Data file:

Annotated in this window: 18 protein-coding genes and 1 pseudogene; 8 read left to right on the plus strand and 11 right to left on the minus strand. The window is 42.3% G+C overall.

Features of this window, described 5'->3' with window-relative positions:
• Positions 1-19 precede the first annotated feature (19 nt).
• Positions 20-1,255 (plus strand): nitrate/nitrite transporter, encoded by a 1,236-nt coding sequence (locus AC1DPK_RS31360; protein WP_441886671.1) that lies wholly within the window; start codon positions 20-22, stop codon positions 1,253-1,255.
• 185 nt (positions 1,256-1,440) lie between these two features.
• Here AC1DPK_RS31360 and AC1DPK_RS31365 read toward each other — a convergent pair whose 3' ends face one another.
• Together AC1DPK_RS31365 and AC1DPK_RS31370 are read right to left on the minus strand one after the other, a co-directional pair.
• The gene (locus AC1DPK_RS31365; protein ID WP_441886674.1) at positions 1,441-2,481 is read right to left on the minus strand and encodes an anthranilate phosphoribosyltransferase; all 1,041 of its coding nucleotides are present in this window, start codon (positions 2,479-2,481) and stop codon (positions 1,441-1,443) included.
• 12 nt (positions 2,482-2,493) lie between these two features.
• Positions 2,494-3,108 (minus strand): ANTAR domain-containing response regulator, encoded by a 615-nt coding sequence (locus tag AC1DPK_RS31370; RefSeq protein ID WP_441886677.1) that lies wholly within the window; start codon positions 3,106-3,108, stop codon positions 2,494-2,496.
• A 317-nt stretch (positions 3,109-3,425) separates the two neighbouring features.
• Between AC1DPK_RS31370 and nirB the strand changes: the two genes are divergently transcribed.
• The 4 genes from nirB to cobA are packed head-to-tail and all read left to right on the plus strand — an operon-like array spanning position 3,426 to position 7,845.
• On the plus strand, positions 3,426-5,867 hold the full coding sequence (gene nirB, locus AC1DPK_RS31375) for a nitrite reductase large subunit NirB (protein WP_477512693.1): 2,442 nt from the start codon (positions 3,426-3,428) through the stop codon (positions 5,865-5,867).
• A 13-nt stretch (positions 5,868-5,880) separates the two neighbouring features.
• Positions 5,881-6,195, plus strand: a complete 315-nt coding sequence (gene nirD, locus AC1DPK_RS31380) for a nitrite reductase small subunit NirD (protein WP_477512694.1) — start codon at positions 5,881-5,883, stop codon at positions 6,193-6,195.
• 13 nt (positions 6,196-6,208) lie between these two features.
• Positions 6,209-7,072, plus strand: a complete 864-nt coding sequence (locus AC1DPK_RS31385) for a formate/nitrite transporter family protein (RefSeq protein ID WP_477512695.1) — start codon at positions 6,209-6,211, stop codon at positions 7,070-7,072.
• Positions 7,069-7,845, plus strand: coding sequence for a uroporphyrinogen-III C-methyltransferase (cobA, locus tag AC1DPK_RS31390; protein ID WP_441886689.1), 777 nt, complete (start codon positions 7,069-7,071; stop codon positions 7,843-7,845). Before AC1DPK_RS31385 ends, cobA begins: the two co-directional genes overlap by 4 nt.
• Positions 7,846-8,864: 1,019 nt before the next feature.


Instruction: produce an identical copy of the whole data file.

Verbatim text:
Annotated in this window: 18 protein-coding genes and 1 pseudogene; 8 read left to right on the plus strand and 11 right to left on the minus strand. The window is 42.3% G+C overall.

Features of this window, described 5'->3' with window-relative positions:
• Positions 1-19 precede the first annotated feature (19 nt).
• Positions 20-1,255 (plus strand): nitrate/nitrite transporter, encoded by a 1,236-nt coding sequence (locus AC1DPK_RS31360; protein WP_441886671.1) that lies wholly within the window; start codon positions 20-22, stop codon positions 1,253-1,255.
• 185 nt (positions 1,256-1,440) lie between these two features.
• Here AC1DPK_RS31360 and AC1DPK_RS31365 read toward each other — a convergent pair whose 3' ends face one another.
• Together AC1DPK_RS31365 and AC1DPK_RS31370 are read right to left on the minus strand one after the other, a co-directional pair.
• The gene (locus AC1DPK_RS31365; protein ID WP_441886674.1) at positions 1,441-2,481 is read right to left on the minus strand and encodes an anthranilate phosphoribosyltransferase; all 1,041 of its coding nucleotides are present in this window, start codon (positions 2,479-2,481) and stop codon (positions 1,441-1,443) included.
• 12 nt (positions 2,482-2,493) lie between these two features.
• Positions 2,494-3,108 (minus strand): ANTAR domain-containing response regulator, encoded by a 615-nt coding sequence (locus tag AC1DPK_RS31370; RefSeq protein ID WP_441886677.1) that lies wholly within the window; start codon positions 3,106-3,108, stop codon positions 2,494-2,496.
• A 317-nt stretch (positions 3,109-3,425) separates the two neighbouring features.
• Between AC1DPK_RS31370 and nirB the strand changes: the two genes are divergently transcribed.
• The 4 genes from nirB to cobA are packed head-to-tail and all read left to right on the plus strand — an operon-like array spanning position 3,426 to position 7,845.
• On the plus strand, positions 3,426-5,867 hold the full coding sequence (gene nirB, locus AC1DPK_RS31375) for a nitrite reductase large subunit NirB (protein WP_477512693.1): 2,442 nt from the start codon (positions 3,426-3,428) through the stop codon (positions 5,865-5,867).
• A 13-nt stretch (positions 5,868-5,880) separates the two neighbouring features.
• Positions 5,881-6,195, plus strand: a complete 315-nt coding sequence (gene nirD, locus AC1DPK_RS31380) for a nitrite reductase small subunit NirD (protein WP_477512694.1) — start codon at positions 5,881-5,883, stop codon at positions 6,193-6,195.
• 13 nt (positions 6,196-6,208) lie between these two features.
• Positions 6,209-7,072, plus strand: a complete 864-nt coding sequence (locus AC1DPK_RS31385) for a formate/nitrite transporter family protein (RefSeq protein ID WP_477512695.1) — start codon at positions 6,209-6,211, stop codon at positions 7,070-7,072.
• Positions 7,069-7,845, plus strand: coding sequence for a uroporphyrinogen-III C-methyltransferase (cobA, locus tag AC1DPK_RS31390; protein ID WP_441886689.1), 777 nt, complete (start codon positions 7,069-7,071; stop codon positions 7,843-7,845). Before AC1DPK_RS31385 ends, cobA begins: the two co-directional genes overlap by 4 nt.
• Positions 7,846-8,864: 1,019 nt before the next feature.